Health care experts are pushing for more resources to be diverted from hospitals to community-based services as the provinces grapple with a new funding regime from Ottawa.
The federal government surprised the provinces on Monday with a plan to scale back increases in health transfers by linking them to economic growth beginning in 2017-18. But health care experts are already struggling with the new reality of tighter budgets.
In fact, some worry that retaining the existing funding formula of 6-per-cent annual increases for the next five years could drain some of the energy from the reform process that is under way and even breed complacency.
"The skeptics might say 6 per cent might actually permit us to do things the way we've always done them," said Kevin Smith, chief executive officer of St. Joseph's Health System in Hamilton. "So, is it enough money not to force radical change? I think that's a debate we have to have."
An enhanced role for community care is considered essential to take the pressure off hospitals, where one in six acute-care beds in Canada is occupied by an elderly patient waiting for a place in long-term care or other community services. So far, federal and provincial governments have provided little direction. As a result, most health administrators are devising their own strategies for coping with budgets that often lag behind growing operating costs.
"The answer to a sustainable health care system is not putting more tax dollars into it," said Bob Bell, chief executive officer of the University Health Network, which operates three of Toronto's largest hospitals. "It's thoroughly thinking about integrating our health care into something that is a system."
Howard Waldner, president and CEO of the Vancouver Island Health Authority, says diverting money from acute to community care is the best way to maintain the future sustainability of the health system.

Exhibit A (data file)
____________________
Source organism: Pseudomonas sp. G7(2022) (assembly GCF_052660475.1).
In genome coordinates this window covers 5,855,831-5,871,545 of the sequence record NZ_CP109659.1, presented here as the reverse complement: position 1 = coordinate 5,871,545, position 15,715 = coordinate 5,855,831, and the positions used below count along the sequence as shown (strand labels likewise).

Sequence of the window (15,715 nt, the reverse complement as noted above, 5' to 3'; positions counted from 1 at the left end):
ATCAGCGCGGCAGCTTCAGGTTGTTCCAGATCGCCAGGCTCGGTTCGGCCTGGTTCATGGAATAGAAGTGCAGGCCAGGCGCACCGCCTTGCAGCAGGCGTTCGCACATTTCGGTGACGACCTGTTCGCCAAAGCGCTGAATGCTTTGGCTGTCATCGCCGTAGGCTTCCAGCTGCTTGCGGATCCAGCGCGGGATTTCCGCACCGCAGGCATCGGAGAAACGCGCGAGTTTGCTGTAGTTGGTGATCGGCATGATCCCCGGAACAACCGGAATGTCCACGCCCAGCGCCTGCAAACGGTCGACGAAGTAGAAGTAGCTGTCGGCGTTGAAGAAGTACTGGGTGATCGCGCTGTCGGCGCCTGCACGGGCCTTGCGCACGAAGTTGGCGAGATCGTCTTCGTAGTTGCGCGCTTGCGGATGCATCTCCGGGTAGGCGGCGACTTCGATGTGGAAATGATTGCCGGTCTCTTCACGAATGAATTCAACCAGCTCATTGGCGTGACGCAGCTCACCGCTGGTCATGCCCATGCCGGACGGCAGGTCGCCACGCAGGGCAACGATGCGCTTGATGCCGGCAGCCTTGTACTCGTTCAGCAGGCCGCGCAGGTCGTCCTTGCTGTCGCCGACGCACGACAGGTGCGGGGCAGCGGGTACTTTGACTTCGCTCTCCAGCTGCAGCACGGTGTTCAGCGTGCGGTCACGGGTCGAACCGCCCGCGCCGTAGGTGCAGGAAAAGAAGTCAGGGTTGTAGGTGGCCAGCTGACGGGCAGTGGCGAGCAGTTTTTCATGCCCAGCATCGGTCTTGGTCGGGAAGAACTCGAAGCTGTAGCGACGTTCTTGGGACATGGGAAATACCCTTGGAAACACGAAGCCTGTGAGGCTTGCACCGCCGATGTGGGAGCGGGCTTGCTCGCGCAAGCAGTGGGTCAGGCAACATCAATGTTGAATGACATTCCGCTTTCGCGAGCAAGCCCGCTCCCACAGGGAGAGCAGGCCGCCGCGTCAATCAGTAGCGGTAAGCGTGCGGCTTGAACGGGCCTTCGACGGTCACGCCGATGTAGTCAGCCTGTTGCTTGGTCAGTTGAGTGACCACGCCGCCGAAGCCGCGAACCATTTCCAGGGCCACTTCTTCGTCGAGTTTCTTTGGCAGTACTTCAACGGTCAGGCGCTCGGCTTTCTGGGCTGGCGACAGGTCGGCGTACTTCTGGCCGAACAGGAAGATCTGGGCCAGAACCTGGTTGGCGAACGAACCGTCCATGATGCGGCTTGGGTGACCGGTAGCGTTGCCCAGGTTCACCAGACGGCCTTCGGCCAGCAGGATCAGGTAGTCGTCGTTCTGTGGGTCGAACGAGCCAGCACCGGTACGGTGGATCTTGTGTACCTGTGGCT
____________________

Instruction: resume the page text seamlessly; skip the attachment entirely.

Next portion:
"Nobody wants to be in hospital, and if we can care for patients at home, in their community, that's what we need to work hard to achieve," Mr. Waldner said, noting that the VIHA is putting increased emphasis on prevention and wellness from cradle to grave.
At the same time, he pointed out that the VIHA's jurisdiction includes Victoria, is already a prime retirement destination for many Canadians.
"If anywhere has to come to grips with developing new models for health care spending, it's right here, right in our own backyard, and we are looking hard at how we can manage the treatment process further upstream [before patients end up in emergency or acute care]" Mr. Waldner said.
In Ontario, health care officials are calling for reforms to address the fact that just one per cent of residents account for about half of the province's combined hospital and home care costs. Hospitals are experimenting with "virtual" wards that provide follow-up care at home for patients with chronic medical conditions to lessen their chances of being re-admitted.
The Ontario Hospital Association said in a recent report that the government should shift some funding from hospitals to community programs. The only way to prevent the frail elderly from languishing in acute-care beds is to keep them out of hospital, which requires investments in the community, the report said.
The Ontario government is scaling back growth in the amount of its own money that it puts into health care to about 3 per cent a year from historic levels of 7 per cent to help erase its deficit, projected to reach $16-billion this year.
OHA president Tom Closson said a 3 per cent increase will leave hospitals without enough funding to meet their growing operating costs.
"We have a serious financial problem here," he said, noting that the interest on the province's debt will total $16.8-billion by fiscal 2018, slightly less than the entire spending on hospitals.